As for the form to sign for no TV in the house, I will write "Mickey Mouse" or something ;-)

  14. Based on the accounts I've read from Monsey last night, it seems that many Rabbonim object to the term "ban" when referring to their internet ban. They claim that if this were a true ban, the internet would be prohibited at work as well as well as at home.

    My question is, if the net is so evil, why allow it at work? The same porn and blogs can be accessed at work as at home. A frum man can still run off with a Non -Jew he met on the net at work.

    I will admit that the following is pure speculation, but I believe this rule is based on the presumption that people are in public at work due to the presence of their coworkers and traceable network histories. The idea is that people are less likely to view the darker side of the net while in the public eye than they are in the privacy of their bedroom And that may well be the case.

    But what does that fact say about their communities? I was often reminded in Yeshiva that a person who is willing to do an averah in private that he would not do in public is illustrating his rejection of G-d. Such a person obviously either believes that G-d can not see him in a closed room OR that he is more afraid of what people think than what G-d wants! Either option represents a true rejection of belief in the power and majesty of G-d.

    If the public use of the net is permitted because people will be embarrassed to access inappropriate things in front of others, shouldn't the Rabbonim be much more concerned about what that fact means than attacking the medium used to access the material? Address the disease not the symptoms. Acknowledging that the net poses a much greater danger in private than public IS acknowledging a FUNDAMENTAL lack of bitachon and Yiras Shamayim. If people would abuse the net at home and not at work, they, by definition, do NOT believe in G-d. If this is the case, why are we wasting our time attacking the net? We have a much more basic problem to deal with; an apparent widespread rejection in Orthodox circles of the belief in G-d!

    This is the equivalent of attacking the concept of glasses because without them, shortsighted men couldn't see inappropriate material. The solution to such a problem is NOT to outlaw glasses.

    I guess its easier to attack a faceless entity than the shortcomings of one's community. I'll collect and burn everyone's glasses on Lag Boemer while some people with hashkafic questions find them answered on Frumteens.


  15. " seems that many Rabbonim object to the term "ban" when referring to their internet ban. They claim that if this were a true ban, the internet would be prohibited at work as well as well as at home."

    Them not calling it a ban is a loosley failed cover way to sugar-coat this ban. Enforcing a no internet policy is a ban by any definition. Changing the lingo to lessen the blow is a cheap tactic to make things seem softer.

    So DAG, you don't have to go deciphering the difference between public and private reactions. Their ban is a ban and there is no rationalizing it.

  16. I think a lot of "banning" that goes on in schools and yeshivas is from the leaders' lack of knowledge. They think that the Internet is all bad so they prohibit it. If they would be educated, maybe they wouldn't be so quick to ban. Frummies are notorious for being far behind, technologically.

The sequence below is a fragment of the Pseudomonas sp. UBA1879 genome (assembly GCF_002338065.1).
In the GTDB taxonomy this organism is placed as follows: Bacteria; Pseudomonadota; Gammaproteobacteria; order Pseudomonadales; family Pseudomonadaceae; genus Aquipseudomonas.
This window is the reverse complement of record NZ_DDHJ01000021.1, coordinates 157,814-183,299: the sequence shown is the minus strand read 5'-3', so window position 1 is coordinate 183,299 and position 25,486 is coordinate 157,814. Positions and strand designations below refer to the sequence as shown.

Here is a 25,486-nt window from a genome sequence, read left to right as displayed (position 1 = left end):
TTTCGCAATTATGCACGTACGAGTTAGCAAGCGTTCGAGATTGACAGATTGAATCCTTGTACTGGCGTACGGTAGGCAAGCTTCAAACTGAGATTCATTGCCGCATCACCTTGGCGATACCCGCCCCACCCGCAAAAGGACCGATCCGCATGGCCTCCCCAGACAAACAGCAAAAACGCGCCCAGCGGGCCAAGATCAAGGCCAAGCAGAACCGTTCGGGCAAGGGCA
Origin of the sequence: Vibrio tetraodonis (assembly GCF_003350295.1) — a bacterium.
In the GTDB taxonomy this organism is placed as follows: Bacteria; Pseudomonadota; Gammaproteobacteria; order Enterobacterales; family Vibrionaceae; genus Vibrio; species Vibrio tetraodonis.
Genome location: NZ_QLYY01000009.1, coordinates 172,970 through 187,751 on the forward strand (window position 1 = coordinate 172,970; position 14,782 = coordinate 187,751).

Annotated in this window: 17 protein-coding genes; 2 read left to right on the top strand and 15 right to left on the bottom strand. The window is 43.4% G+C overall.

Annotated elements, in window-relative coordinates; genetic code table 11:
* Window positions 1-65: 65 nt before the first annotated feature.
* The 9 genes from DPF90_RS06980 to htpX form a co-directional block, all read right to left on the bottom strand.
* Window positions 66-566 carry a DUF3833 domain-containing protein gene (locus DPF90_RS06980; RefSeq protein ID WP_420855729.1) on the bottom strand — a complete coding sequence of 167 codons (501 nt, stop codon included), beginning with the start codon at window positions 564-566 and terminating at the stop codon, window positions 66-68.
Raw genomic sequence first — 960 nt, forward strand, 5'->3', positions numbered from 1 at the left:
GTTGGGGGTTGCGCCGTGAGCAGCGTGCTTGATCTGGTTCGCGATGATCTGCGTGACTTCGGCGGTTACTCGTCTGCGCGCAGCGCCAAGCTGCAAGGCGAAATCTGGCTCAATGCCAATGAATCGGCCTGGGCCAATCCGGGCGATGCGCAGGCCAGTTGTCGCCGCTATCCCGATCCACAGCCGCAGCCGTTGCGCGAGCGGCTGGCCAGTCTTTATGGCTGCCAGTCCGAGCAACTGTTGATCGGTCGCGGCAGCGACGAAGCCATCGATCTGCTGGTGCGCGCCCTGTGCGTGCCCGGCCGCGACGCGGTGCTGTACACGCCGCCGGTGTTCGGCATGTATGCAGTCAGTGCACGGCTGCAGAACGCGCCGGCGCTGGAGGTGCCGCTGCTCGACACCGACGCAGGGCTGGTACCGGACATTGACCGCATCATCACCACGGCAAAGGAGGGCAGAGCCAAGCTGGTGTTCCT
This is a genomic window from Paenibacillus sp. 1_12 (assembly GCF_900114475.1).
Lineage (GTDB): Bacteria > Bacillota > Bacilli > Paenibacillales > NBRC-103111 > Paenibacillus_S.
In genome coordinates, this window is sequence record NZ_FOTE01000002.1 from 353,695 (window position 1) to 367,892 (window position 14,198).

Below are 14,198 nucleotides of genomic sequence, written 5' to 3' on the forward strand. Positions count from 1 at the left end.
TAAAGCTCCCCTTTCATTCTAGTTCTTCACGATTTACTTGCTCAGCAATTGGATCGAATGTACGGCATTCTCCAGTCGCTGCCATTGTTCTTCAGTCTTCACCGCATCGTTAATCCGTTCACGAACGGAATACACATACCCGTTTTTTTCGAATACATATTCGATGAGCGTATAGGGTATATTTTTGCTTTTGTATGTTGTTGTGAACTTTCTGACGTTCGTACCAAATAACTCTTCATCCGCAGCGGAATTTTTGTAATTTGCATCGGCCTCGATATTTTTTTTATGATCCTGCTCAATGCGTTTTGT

17. "loosley failed cover"

    I meant loosely veiled cover

  18. "I think a lot of "banning" that goes on in schools and yeshivas is from the leaders' lack of knowledge."

    Sarah, I agree with you again. As Master Jedi Yoda once said "fear leads to anger and anger leads to the dark side (or at least black and white)."

  19. I think you misunderstand, JH....My point was that the focus on being a ban or not being a ban....or the attack against the net itself misses the point entirely.

  20. Oh ok, my bad. :)

  21. Right, the internet doesn't watch porn, people watch porn. You can just as easily use the internet to watch the inspiring little movies that AISH puts out as a porn clip- Personally I think that the internet is a great tool to help unite all of us throughout the diaspora and Israel. And it helps me keep track of the Omer count better than I ever have before.

  22. I'm Ha'aretz - Just as you noted, I too was focusing more on the points made than the example.

    Sarah - It would be very interesting to see how much they do know about it. Have they used it? My charedi cousin is a Rosh Yeshiva in E'Y - and has a great DSL connection in his apartment. He *knows* what he's doing, and utilizes it properly. (Plus, he has the Indians website as his homepage!)

    And I'd be incredibly lost. :)

    JH - I'm not sure they'd know who Mickey is. :)

    DAG - Fascinating comment. I might just post that.

    Sara - Do all Sara's think alike? I think you're right.

    Amishav - Another issue whitewashed in this debate. What about all the good it accomplishes? What about all the Jewish organizations for whom the Internet is a vital tool and for the Jewish individuals whom it helps so much?

  23. I think us Sara/h's seem to be on the same wavelength!

    The reason I wonder about how much some Rebbeim and people in authority in the ultra-orthodox community know about internet is because if they had an understanding they would not be making blanket statements that 'ban' something that has become such an important part of how western society lives today. Also because of things here that I have noticed in the actions of people here. I can't give examples but there have been situations where conclusions were made without proper knowledge.

    Twenty years ago this wasn't an issue as much because the internet wasn't around but as times change society and technology changes and it seems to be getting more and more difficult for charedi/ultra-orthodox to reconcile these things within their framework.

    And Amishav is right - there are amazing resources out there and it does help unite people from around the world! Unfortunately the horror stories are the ones that get publicised, just like in the media.